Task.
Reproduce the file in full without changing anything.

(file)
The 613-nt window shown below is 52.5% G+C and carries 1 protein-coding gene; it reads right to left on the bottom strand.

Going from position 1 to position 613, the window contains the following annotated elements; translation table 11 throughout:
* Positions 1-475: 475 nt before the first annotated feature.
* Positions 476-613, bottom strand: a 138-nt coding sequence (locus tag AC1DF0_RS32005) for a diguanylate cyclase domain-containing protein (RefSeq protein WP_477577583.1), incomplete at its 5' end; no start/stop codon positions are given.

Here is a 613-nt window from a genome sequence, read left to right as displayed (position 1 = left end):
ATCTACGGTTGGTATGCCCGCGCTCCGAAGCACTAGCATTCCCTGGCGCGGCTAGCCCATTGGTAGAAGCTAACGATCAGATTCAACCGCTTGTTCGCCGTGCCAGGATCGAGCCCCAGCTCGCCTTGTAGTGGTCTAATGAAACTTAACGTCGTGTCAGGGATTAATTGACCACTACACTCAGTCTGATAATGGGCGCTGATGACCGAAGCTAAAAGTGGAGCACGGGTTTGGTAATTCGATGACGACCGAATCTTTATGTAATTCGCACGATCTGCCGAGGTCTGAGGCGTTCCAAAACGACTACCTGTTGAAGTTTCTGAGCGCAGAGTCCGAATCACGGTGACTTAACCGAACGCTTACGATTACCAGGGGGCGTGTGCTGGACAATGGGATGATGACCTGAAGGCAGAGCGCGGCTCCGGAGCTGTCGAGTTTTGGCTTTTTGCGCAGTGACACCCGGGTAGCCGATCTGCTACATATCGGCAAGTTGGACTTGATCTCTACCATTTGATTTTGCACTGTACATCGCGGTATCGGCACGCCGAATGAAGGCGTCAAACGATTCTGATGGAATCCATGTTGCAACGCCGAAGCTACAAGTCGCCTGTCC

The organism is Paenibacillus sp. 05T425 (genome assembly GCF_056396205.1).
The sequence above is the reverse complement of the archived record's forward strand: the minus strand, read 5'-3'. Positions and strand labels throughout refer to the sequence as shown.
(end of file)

The 613-nt window shown below is 52.5% G+C and carries 1 protein-coding gene; it reads right to left on the bottom strand.

Going from position 1 to position 613, the window contains the following annotated elements; translation table 11 throughout:
* Positions 1-475: 475 nt before the first annotated feature.
* Positions 476-613, bottom strand: a 138-nt coding sequence (locus tag AC1DF0_RS32005) for a diguanylate cyclase domain-containing protein (RefSeq protein WP_477577583.1), incomplete at its 5' end; no start/stop codon positions are given.

Here is a 613-nt window from a genome sequence, read left to right as displayed (position 1 = left end):
ATCTACGGTTGGTATGCCCGCGCTCCGAAGCACTAGCATTCCCTGGCGCGGCTAGCCCATTGGTAGAAGCTAACGATCAGATTCAACCGCTTGTTCGCCGTGCCAGGATCGAGCCCCAGCTCGCCTTGTAGTGGTCTAATGAAACTTAACGTCGTGTCAGGGATTAATTGACCACTACACTCAGTCTGATAATGGGCGCTGATGACCGAAGCTAAAAGTGGAGCACGGGTTTGGTAATTCGATGACGACCGAATCTTTATGTAATTCGCACGATCTGCCGAGGTCTGAGGCGTTCCAAAACGACTACCTGTTGAAGTTTCTGAGCGCAGAGTCCGAATCACGGTGACTTAACCGAACGCTTACGATTACCAGGGGGCGTGTGCTGGACAATGGGATGATGACCTGAAGGCAGAGCGCGGCTCCGGAGCTGTCGAGTTTTGGCTTTTTGCGCAGTGACACCCGGGTAGCCGATCTGCTACATATCGGCAAGTTGGACTTGATCTCTACCATTTGATTTTGCACTGTACATCGCGGTATCGGCACGCCGAATGAAGGCGTCAAACGATTCTGATGGAATCCATGTTGCAACGCCGAAGCTACAAGTCGCCTGTCC

The organism is Paenibacillus sp. 05T425 (genome assembly GCF_056396205.1).
The sequence above is the reverse complement of the archived record's forward strand: the minus strand, read 5'-3'. Positions and strand labels throughout refer to the sequence as shown.